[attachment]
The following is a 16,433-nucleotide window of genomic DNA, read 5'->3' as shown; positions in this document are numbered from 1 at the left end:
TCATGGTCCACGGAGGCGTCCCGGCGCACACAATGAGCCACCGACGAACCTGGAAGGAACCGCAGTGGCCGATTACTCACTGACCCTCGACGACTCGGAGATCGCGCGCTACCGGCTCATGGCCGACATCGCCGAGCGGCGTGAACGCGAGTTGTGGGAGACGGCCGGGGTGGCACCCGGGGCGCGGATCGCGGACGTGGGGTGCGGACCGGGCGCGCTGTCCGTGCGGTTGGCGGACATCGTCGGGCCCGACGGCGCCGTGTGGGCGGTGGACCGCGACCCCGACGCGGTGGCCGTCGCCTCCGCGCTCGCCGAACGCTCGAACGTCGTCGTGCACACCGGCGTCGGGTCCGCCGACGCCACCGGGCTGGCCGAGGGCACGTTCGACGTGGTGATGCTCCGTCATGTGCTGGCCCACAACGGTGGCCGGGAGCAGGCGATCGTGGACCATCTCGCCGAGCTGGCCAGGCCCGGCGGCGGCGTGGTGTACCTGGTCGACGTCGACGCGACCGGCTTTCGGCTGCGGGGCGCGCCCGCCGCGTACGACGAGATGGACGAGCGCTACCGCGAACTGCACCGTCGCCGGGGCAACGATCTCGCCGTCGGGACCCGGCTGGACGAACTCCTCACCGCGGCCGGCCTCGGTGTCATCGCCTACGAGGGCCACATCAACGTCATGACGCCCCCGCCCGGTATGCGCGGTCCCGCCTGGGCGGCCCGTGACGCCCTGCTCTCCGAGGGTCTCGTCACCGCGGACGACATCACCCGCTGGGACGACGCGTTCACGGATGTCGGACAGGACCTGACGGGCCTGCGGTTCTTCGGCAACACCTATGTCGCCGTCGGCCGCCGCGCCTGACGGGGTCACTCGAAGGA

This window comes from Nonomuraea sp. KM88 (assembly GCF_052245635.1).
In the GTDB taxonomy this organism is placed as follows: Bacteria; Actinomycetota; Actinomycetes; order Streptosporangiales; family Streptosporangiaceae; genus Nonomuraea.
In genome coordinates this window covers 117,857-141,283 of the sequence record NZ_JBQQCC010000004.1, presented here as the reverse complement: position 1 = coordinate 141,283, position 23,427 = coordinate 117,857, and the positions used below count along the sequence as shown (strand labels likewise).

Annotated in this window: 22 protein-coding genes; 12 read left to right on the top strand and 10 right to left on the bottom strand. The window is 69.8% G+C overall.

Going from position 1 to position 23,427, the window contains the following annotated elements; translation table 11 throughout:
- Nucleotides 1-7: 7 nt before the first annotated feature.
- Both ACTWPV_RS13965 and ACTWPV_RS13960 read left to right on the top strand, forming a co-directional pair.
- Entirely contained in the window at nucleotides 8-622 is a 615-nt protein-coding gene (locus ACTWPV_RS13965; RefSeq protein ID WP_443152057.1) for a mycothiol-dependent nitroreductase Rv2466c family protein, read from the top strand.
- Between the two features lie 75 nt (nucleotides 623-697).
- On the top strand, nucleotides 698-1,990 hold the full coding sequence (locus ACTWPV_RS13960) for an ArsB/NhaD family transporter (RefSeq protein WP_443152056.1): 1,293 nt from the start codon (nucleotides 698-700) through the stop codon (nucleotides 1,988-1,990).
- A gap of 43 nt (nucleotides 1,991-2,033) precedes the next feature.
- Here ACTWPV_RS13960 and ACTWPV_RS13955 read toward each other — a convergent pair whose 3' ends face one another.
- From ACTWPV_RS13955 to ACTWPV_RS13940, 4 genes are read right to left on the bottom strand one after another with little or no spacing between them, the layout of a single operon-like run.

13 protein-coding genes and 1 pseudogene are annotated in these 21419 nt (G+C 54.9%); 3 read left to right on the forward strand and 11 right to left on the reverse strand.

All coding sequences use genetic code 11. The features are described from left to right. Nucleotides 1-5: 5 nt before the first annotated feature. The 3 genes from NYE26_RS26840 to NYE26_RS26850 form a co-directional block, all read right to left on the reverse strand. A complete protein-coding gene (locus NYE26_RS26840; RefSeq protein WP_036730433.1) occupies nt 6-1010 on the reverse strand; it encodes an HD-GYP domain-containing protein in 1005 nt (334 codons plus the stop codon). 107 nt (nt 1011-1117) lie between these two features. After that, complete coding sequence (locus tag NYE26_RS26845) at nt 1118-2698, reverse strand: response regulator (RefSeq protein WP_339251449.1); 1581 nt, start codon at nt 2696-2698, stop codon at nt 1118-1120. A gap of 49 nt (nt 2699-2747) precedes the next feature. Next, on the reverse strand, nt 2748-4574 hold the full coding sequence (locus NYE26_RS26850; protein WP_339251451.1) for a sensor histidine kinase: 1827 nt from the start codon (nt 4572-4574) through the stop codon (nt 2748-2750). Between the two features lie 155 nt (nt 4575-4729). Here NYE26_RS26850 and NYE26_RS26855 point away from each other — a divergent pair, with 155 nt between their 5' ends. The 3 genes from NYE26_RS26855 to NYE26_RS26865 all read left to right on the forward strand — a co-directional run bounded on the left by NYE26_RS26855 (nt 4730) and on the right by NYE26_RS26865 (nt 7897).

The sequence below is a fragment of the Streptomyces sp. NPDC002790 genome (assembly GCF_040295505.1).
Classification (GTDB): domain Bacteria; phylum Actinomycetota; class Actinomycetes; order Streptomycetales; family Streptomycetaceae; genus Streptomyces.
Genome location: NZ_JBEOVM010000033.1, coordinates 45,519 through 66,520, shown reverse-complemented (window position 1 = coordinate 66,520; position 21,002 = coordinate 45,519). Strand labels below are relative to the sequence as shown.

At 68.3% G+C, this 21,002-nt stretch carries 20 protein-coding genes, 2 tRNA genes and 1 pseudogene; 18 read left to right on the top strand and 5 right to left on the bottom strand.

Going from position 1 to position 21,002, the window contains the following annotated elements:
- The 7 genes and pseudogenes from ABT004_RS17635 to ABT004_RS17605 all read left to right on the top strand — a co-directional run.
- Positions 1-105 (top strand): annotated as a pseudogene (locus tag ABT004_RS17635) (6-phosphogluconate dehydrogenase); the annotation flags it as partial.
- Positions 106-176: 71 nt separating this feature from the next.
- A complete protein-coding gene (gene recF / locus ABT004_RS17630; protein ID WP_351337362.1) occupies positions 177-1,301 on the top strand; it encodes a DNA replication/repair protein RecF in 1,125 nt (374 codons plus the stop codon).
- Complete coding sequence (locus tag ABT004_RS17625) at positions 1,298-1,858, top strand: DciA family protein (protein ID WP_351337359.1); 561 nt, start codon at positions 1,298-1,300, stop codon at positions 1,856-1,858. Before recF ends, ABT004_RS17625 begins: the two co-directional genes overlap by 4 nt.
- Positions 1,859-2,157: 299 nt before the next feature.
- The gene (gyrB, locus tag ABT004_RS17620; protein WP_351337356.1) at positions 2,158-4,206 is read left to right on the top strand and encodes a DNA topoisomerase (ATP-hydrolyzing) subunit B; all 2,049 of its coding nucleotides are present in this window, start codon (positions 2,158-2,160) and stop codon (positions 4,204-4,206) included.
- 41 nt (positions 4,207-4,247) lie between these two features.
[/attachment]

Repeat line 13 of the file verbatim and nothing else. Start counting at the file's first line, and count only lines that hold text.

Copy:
- A gap of 43 nt (nucleotides 1,991-2,033) precedes the next feature.